What are the Scrum Artifacts?
In Scrum, we have 3 official Scrum artifacts that our Scrum team uses. The Product backlog, the Sprint Backlog, and the Product Increment.
Each one of these has its own commitment made by the team.
- For the Product Backlog, we have the Product Goal.
- For the Sprint Backlog, we have the Sprint Goal.
- For the Product Increment, we have the Definition of Done.
Sounds easy, right, but let's go deeper into the Scrum artifacts.
The product backlog is an emergent, ordered list of our product to achieve our product goal.
With refining, we mean sizing, clarifying, and ordering the product backlog. This is an ongoing process but can be forgotten easily. Making the sprint planning harder to keep in the timebox.
Therefore you can introduce a new unofficial sprint event. The product backlog grooming session.
Commitment: Product goal
The product goal is a description of the future state of our product. The product goal serves as a target for the scrum team to plan their work against. It helps them to create better Sprint Goals in line with the Product Goal.
A product is a vehicle to deliver value. It has a clear boundary, known stakeholders, well-defined users or customers. A product could be a service, a physical product, or something more abstract.
-- Scrum Guide
The product goal is the long-term objective for the Scrum Team to deliver value to their customers.
The sprint backlog is a list of work to be done in the Sprint timebox to reach the Sprint Goal.
The sprint backlog is composed of the following:
- The Sprint Goal (why)
- Product Backlog items selected for the sprint (what)
- A plan to create a product increment (how)
The sprint backlog is a plan made by the Development Team for the Development Team.
It is a highly visible and real-time picture of the work that the Development Team needs to complete to reach the Sprint Goal and deliver a valuable product increment.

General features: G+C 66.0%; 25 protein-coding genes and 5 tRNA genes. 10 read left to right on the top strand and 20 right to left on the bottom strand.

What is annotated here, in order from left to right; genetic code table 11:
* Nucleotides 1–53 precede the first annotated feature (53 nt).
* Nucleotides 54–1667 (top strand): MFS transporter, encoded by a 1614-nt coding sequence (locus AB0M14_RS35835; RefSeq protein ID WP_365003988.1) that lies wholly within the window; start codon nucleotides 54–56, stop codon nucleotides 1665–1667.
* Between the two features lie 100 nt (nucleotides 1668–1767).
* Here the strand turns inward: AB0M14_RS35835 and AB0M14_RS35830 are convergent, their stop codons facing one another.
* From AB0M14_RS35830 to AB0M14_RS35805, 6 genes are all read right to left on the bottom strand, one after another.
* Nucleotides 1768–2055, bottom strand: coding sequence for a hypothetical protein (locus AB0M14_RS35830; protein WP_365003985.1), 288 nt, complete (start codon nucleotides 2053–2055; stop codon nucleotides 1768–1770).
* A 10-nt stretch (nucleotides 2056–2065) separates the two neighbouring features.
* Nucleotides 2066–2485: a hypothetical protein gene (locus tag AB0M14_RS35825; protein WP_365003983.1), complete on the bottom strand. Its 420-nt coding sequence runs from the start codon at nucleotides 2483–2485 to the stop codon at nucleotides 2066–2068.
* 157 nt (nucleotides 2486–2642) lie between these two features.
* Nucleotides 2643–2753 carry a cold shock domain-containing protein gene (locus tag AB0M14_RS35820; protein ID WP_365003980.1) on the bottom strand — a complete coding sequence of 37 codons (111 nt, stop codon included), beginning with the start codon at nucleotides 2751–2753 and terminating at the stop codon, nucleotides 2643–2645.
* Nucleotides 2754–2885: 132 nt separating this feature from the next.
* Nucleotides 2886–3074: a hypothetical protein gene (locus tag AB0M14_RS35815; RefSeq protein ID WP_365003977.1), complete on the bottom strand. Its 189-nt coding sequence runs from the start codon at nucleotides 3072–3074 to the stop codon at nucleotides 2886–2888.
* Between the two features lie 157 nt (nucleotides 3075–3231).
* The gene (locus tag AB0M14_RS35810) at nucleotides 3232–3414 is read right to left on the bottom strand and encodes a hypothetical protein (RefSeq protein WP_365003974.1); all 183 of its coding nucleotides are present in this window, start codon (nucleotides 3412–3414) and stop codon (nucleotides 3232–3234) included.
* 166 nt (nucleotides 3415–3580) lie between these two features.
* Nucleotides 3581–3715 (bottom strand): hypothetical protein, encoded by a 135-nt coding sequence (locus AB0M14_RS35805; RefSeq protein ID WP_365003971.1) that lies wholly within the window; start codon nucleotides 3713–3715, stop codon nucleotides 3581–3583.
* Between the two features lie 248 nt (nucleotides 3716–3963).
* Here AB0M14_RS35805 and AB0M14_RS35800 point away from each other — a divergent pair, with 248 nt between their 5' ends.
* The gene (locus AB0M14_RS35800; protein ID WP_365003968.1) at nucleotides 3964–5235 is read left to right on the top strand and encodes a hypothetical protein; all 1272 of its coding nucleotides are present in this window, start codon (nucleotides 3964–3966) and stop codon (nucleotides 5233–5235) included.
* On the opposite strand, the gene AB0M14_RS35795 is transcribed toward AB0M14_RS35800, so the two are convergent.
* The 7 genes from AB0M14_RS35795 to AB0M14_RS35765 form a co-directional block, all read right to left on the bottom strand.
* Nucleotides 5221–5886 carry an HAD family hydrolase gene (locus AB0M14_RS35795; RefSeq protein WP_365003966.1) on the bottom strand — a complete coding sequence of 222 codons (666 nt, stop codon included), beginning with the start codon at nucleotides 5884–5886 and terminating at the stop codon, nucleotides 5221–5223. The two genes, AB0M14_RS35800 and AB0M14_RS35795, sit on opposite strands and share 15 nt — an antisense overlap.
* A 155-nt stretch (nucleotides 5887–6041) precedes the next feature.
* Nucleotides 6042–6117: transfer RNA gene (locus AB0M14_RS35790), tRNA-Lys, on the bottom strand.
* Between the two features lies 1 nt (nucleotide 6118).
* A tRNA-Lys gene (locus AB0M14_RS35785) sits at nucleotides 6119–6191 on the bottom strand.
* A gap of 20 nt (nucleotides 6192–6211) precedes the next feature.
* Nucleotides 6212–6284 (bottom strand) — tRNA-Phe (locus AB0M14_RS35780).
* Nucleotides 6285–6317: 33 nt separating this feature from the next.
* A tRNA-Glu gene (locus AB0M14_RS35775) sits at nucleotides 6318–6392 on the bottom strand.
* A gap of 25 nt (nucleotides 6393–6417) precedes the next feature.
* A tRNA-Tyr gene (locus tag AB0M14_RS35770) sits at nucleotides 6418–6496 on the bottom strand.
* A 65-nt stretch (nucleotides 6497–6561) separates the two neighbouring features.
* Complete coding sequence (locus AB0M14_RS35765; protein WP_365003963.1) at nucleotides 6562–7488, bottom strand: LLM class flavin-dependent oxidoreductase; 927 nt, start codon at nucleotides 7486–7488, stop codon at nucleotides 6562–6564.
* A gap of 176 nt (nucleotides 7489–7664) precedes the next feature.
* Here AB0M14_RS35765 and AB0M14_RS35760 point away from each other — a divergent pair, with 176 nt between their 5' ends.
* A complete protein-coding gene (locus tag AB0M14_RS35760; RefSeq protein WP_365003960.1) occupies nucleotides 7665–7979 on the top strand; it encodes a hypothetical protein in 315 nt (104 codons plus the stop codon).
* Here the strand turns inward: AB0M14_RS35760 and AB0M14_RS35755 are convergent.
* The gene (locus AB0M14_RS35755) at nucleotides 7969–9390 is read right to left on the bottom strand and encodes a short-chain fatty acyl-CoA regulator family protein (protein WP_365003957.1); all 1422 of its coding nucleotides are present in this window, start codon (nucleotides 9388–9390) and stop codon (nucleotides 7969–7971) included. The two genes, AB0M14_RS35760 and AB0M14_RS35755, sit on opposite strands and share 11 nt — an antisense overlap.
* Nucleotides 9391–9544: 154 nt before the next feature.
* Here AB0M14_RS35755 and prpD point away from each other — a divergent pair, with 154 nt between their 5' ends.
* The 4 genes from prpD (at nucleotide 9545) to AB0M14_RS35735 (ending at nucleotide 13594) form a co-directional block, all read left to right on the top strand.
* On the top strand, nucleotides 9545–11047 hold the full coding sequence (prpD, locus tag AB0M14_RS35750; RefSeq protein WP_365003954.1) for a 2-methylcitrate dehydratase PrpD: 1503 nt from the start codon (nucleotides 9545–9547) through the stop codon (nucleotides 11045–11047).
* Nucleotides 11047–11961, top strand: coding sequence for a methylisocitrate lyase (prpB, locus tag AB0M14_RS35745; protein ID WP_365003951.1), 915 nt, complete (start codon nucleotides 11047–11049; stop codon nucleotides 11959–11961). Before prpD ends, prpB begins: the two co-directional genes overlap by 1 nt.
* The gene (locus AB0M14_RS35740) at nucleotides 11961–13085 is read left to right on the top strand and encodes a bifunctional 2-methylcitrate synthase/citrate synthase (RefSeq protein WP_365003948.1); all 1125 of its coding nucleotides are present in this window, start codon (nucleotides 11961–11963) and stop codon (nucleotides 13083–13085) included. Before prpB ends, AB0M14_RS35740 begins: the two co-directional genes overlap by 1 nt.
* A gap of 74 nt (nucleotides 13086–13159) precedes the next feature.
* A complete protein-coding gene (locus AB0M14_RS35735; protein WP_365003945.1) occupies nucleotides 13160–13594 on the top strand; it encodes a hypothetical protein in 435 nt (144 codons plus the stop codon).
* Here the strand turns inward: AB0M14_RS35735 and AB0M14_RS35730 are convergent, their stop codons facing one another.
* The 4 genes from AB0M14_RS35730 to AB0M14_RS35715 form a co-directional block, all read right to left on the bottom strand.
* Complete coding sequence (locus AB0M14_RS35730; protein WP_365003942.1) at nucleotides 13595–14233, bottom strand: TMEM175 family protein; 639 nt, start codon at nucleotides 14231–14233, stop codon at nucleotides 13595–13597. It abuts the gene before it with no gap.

The sprint backlog is created during the Sprint Planning meeting but is not written in stone there and then. The only thing that the team commits themselves to is the Sprint Goal. This cannot change during the sprint.
The plan to reach the Sprint Goal is updated throughout the sprint. It should contain enough detail so that the Development Team can inspect their progress during the Daily Scrum meeting.
Commitment: Sprint Goal
The Sprint Goal is the only objective the scrum team needs to reach during their Sprint. The Sprint Goal is the only thing that cannot change during the sprint.
It is a commitment made by the developers. But don't be fooled. The Sprint Goal provides flexibility to the team in terms of the exact work that is needed to achieve the Sprint Goal.
It creates focus and coherence, encouraging the Scrum Team to work together on different initiatives.
The Sprint Goal is created during the Sprint Planning meeting and added to the Sprint Backlog.
The Goal must be visible at all times when someone looks at the Sprint Backlog. This helps the developers keep the Sprint Goal in mind when they inspect their work during the Sprint.
If the work turns out different than expected, which happens from time to time in complex environments, the Development Team collaborates with the Product Owner to negotiate the scope of the Sprint Backlog without changing the Sprint Goal.
If you need to change the Sprint Goal, you'll need to cancel your current Sprint and start a new one.
A Product Increment is a stepping stone toward the Product Goal.
Each Product Increment is additive to all the previous ones. They work together and are thoroughly verified. To provide value, the Product Increment must be usable.
During the Sprint, the team can release multiple Product Increments.
During the Sprint Review, the sum of all Increments is presented to the Stakeholders. The Increment can be delivered before the Sprint Review. The Sprint Review should not be considered a gate to release value.